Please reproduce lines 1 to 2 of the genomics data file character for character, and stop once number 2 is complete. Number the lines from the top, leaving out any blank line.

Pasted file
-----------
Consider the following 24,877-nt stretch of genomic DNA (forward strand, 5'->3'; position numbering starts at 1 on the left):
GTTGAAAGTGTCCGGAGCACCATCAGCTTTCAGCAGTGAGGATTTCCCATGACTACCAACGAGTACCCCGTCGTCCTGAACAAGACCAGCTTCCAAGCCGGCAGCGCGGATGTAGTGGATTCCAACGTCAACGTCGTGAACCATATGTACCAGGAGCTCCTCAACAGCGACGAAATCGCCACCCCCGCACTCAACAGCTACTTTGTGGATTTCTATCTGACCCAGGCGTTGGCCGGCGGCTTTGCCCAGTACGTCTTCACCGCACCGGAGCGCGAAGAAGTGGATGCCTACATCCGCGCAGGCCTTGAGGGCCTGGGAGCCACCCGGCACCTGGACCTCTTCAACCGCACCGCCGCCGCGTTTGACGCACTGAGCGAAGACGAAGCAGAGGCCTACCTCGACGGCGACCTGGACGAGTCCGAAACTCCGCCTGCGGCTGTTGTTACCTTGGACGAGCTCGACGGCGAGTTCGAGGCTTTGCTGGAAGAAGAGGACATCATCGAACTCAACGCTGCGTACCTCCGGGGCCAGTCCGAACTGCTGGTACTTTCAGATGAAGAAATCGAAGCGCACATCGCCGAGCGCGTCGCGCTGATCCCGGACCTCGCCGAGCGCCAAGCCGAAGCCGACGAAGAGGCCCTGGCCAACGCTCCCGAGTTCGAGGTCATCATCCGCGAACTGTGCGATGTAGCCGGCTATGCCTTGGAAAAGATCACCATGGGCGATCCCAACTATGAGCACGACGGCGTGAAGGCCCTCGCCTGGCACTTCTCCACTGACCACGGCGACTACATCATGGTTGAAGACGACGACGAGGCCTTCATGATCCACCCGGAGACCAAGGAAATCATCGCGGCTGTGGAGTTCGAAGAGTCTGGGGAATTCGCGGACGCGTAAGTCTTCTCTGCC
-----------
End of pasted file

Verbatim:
Consider the following 24,877-nt stretch of genomic DNA (forward strand, 5'->3'; position numbering starts at 1 on the left):
GTTGAAAGTGTCCGGAGCACCATCAGCTTTCAGCAGTGAGGATTTCCCATGACTACCAACGAGTACCCCGTCGTCCTGAACAAGACCAGCTTCCAAGCCGGCAGCGCGGATGTAGTGGATTCCAACGTCAACGTCGTGAACCATATGTACCAGGAGCTCCTCAACAGCGACGAAATCGCCACCCCCGCACTCAACAGCTACTTTGTGGATTTCTATCTGACCCAGGCGTTGGCCGGCGGCTTTGCCCAGTACGTCTTCACCGCACCGGAGCGCGAAGAAGTGGATGCCTACATCCGCGCAGGCCTTGAGGGCCTGGGAGCCACCCGGCACCTGGACCTCTTCAACCGCACCGCCGCCGCGTTTGACGCACTGAGCGAAGACGAAGCAGAGGCCTACCTCGACGGCGACCTGGACGAGTCCGAAACTCCGCCTGCGGCTGTTGTTACCTTGGACGAGCTCGACGGCGAGTTCGAGGCTTTGCTGGAAGAAGAGGACATCATCGAACTCAACGCTGCGTACCTCCGGGGCCAGTCCGAACTGCTGGTACTTTCAGATGAAGAAATCGAAGCGCACATCGCCGAGCGCGTCGCGCTGATCCCGGACCTCGCCGAGCGCCAAGCCGAAGCCGACGAAGAGGCCCTGGCCAACGCTCCCGAGTTCGAGGTCATCATCCGCGAACTGTGCGATGTAGCCGGCTATGCCTTGGAAAAGATCACCATGGGCGATCCCAACTATGAGCACGACGGCGTGAAGGCCCTCGCCTGGCACTTCTCCACTGACCACGGCGACTACATCATGGTTGAAGACGACGACGAGGCCTTCATGATCCACCCGGAGACCAAGGAAATCATCGCGGCTGTGGAGTTCGAAGAGTCTGGGGAATTCGCGGACGCGTAAGTCTTCTCTGCC